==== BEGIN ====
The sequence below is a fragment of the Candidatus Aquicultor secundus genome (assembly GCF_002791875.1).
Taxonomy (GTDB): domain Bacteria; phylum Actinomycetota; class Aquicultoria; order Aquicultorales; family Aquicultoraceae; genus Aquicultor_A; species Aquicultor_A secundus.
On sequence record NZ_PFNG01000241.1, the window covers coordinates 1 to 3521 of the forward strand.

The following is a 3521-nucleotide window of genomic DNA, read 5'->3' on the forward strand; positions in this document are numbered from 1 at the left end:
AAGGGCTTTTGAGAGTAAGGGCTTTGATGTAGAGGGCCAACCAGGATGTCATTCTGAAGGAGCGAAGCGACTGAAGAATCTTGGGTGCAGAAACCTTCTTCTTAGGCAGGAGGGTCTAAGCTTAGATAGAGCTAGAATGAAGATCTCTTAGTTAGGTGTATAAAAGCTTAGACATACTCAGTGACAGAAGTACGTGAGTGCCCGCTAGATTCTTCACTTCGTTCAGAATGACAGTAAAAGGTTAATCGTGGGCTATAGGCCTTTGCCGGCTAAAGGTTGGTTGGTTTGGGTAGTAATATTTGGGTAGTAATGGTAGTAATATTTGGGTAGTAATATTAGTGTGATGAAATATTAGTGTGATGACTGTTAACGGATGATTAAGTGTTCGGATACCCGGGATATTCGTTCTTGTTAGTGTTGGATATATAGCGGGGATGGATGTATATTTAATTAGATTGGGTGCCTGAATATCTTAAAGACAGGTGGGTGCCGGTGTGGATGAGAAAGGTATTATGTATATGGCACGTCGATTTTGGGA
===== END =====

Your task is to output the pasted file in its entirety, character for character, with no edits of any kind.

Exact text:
The sequence below is a fragment of the Candidatus Aquicultor secundus genome (assembly GCF_002791875.1).
Taxonomy (GTDB): domain Bacteria; phylum Actinomycetota; class Aquicultoria; order Aquicultorales; family Aquicultoraceae; genus Aquicultor_A; species Aquicultor_A secundus.
On sequence record NZ_PFNG01000241.1, the window covers coordinates 1 to 3521 of the forward strand.

The following is a 3521-nucleotide window of genomic DNA, read 5'->3' on the forward strand; positions in this document are numbered from 1 at the left end:
AAGGGCTTTTGAGAGTAAGGGCTTTGATGTAGAGGGCCAACCAGGATGTCATTCTGAAGGAGCGAAGCGACTGAAGAATCTTGGGTGCAGAAACCTTCTTCTTAGGCAGGAGGGTCTAAGCTTAGATAGAGCTAGAATGAAGATCTCTTAGTTAGGTGTATAAAAGCTTAGACATACTCAGTGACAGAAGTACGTGAGTGCCCGCTAGATTCTTCACTTCGTTCAGAATGACAGTAAAAGGTTAATCGTGGGCTATAGGCCTTTGCCGGCTAAAGGTTGGTTGGTTTGGGTAGTAATATTTGGGTAGTAATGGTAGTAATATTTGGGTAGTAATATTAGTGTGATGAAATATTAGTGTGATGACTGTTAACGGATGATTAAGTGTTCGGATACCCGGGATATTCGTTCTTGTTAGTGTTGGATATATAGCGGGGATGGATGTATATTTAATTAGATTGGGTGCCTGAATATCTTAAAGACAGGTGGGTGCCGGTGTGGATGAGAAAGGTATTATGTATATGGCACGTCGATTTTGGGA